When criticized for errors it has made or for changing its doctrines, occasionally the Watchtower admits that its writings aren’t infallible or inspired like the Bible.
However, these moments of humility are dwarfed by the sweeping authority over the lives of Jehovah’s Witnesses which it claims God has given it. In effect, it places its own writings on a par with or even above the Bible, while denying that it does so. Continue reading
The “obvious fallacy” occurs when “words like absolutely, undoubtedly, certainly, it is only reasonable to conclude and so forth are substituted for logical reasons.”
Using such words or phrases isn’t always wrong, but we need to be careful to examine whether they are being used as a substitute for evidence and logic.
Here are three examples from Watchtower literature. Continue reading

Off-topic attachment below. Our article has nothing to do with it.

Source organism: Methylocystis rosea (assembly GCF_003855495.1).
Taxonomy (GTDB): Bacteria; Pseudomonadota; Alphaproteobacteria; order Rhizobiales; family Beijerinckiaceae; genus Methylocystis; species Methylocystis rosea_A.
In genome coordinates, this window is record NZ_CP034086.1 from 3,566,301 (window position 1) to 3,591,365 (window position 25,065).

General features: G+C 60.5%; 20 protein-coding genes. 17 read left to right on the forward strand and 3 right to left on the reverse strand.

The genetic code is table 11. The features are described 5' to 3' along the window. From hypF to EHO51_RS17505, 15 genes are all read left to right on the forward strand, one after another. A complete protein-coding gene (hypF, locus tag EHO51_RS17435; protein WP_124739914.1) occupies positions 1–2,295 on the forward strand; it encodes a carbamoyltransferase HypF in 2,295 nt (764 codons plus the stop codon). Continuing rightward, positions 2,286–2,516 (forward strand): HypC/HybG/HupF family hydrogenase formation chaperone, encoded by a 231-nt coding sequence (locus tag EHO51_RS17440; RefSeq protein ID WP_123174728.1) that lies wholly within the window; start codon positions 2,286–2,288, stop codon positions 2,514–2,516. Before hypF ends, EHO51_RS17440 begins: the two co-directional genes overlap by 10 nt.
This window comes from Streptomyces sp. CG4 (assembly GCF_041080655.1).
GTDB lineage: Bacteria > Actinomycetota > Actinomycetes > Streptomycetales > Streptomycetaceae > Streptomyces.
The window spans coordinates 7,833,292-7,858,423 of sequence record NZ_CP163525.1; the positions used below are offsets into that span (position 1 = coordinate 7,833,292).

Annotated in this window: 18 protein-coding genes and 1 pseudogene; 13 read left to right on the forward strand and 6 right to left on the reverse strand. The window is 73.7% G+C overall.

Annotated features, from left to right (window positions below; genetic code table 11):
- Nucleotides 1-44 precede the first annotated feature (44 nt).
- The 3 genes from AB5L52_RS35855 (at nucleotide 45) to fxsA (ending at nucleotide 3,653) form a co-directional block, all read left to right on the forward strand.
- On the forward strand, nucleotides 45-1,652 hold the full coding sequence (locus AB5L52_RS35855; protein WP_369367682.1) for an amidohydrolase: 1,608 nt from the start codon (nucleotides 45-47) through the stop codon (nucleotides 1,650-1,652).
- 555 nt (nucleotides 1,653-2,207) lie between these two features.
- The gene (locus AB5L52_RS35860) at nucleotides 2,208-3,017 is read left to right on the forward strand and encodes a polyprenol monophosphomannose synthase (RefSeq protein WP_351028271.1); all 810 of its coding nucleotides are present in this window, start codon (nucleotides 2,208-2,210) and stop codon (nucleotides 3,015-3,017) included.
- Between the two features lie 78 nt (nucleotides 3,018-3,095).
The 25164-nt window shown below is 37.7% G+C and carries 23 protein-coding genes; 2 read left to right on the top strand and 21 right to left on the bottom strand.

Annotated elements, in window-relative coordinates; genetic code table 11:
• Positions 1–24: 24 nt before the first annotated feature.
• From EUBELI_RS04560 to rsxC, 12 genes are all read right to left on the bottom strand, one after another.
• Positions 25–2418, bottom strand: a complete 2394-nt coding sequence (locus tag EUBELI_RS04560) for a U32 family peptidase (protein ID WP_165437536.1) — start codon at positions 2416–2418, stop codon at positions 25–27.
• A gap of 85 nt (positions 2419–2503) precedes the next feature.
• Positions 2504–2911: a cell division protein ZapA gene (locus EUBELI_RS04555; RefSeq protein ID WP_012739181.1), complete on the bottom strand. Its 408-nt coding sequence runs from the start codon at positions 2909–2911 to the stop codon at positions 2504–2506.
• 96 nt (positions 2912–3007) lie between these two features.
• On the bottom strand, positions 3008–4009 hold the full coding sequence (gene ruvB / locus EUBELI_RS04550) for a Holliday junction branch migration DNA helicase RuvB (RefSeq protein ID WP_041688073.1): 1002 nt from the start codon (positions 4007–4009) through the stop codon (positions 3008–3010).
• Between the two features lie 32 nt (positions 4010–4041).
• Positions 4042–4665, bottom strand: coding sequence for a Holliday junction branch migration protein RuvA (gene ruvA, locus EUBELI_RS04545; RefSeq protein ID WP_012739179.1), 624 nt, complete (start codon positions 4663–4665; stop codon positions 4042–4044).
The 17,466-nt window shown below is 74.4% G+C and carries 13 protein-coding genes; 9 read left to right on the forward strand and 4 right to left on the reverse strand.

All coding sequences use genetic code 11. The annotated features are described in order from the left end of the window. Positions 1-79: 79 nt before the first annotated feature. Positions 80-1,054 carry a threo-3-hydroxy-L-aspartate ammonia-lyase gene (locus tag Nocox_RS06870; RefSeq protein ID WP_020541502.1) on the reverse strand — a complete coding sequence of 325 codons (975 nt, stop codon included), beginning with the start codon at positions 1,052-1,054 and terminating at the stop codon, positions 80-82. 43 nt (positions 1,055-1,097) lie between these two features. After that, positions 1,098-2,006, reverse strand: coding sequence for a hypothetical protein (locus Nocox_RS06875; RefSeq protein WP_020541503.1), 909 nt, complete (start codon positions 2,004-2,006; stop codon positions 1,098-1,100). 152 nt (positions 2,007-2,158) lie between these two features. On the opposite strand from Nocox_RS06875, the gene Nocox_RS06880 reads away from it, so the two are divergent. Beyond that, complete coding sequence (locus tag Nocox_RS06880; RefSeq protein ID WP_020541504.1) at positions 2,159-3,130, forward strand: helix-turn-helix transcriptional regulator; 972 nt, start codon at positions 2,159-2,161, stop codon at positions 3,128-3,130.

The error of ignoring alternative explanations means that “a specific interpretation is given to a biblical text or set of texts which could well be, and often have been, interpreted in quite a different fashion, but these alternatives are not considered.”
Here are three examples from Watchtower publications: Continue reading
“Confused definition” means, “A biblical term is misunderstood in such a way that an essential biblical doctrine is distorted or rejected.”
Let’s look at several Watchtower examples.
I won’t go into detail refuting each one. Rather, my goal will be to identify them so you will know the sort of thing to look out for. Continue reading
The error of inadequate evidence is defined this way: “A hasty generalization is drawn from too little evidence.” 
In his book, Scripture Twisting, James W. Sire gives this example: “[T[he Jehovah’s Witnesses teach that blood transfusion is nonbiblical, but the biblical data which they cite fails either to speak directly to the issue or to adequately substantiate their teaching.”
Let’s look at this example in some detail. Continue reading